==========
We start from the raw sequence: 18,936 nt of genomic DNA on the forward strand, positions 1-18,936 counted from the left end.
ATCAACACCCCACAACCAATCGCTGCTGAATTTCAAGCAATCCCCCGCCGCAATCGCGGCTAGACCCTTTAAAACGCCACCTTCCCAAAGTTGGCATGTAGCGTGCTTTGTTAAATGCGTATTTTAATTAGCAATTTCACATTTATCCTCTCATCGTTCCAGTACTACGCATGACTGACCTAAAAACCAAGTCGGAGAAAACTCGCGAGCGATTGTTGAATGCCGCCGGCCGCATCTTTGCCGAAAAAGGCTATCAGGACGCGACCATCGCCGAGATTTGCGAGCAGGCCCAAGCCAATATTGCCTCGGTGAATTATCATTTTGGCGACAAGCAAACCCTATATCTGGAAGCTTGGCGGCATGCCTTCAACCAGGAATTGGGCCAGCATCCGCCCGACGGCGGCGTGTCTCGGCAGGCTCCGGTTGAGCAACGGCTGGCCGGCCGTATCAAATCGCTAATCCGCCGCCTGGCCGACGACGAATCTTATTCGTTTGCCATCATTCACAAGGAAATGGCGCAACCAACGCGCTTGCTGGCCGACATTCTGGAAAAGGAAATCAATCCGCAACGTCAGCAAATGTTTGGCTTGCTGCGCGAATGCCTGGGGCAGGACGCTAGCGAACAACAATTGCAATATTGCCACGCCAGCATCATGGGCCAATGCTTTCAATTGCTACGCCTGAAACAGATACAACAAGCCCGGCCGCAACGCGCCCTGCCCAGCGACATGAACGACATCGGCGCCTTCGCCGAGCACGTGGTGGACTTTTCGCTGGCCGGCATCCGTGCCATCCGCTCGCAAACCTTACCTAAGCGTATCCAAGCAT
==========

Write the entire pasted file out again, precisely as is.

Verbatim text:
We start from the raw sequence: 18,936 nt of genomic DNA on the forward strand, positions 1-18,936 counted from the left end.
ATCAACACCCCACAACCAATCGCTGCTGAATTTCAAGCAATCCCCCGCCGCAATCGCGGCTAGACCCTTTAAAACGCCACCTTCCCAAAGTTGGCATGTAGCGTGCTTTGTTAAATGCGTATTTTAATTAGCAATTTCACATTTATCCTCTCATCGTTCCAGTACTACGCATGACTGACCTAAAAACCAAGTCGGAGAAAACTCGCGAGCGATTGTTGAATGCCGCCGGCCGCATCTTTGCCGAAAAAGGCTATCAGGACGCGACCATCGCCGAGATTTGCGAGCAGGCCCAAGCCAATATTGCCTCGGTGAATTATCATTTTGGCGACAAGCAAACCCTATATCTGGAAGCTTGGCGGCATGCCTTCAACCAGGAATTGGGCCAGCATCCGCCCGACGGCGGCGTGTCTCGGCAGGCTCCGGTTGAGCAACGGCTGGCCGGCCGTATCAAATCGCTAATCCGCCGCCTGGCCGACGACGAATCTTATTCGTTTGCCATCATTCACAAGGAAATGGCGCAACCAACGCGCTTGCTGGCCGACATTCTGGAAAAGGAAATCAATCCGCAACGTCAGCAAATGTTTGGCTTGCTGCGCGAATGCCTGGGGCAGGACGCTAGCGAACAACAATTGCAATATTGCCACGCCAGCATCATGGGCCAATGCTTTCAATTGCTACGCCTGAAACAGATACAACAAGCCCGGCCGCAACGCGCCCTGCCCAGCGACATGAACGACATCGGCGCCTTCGCCGAGCACGTGGTGGACTTTTCGCTGGCCGGCATCCGTGCCATCCGCTCGCAAACCTTACCTAAGCGTATCCAAGCAT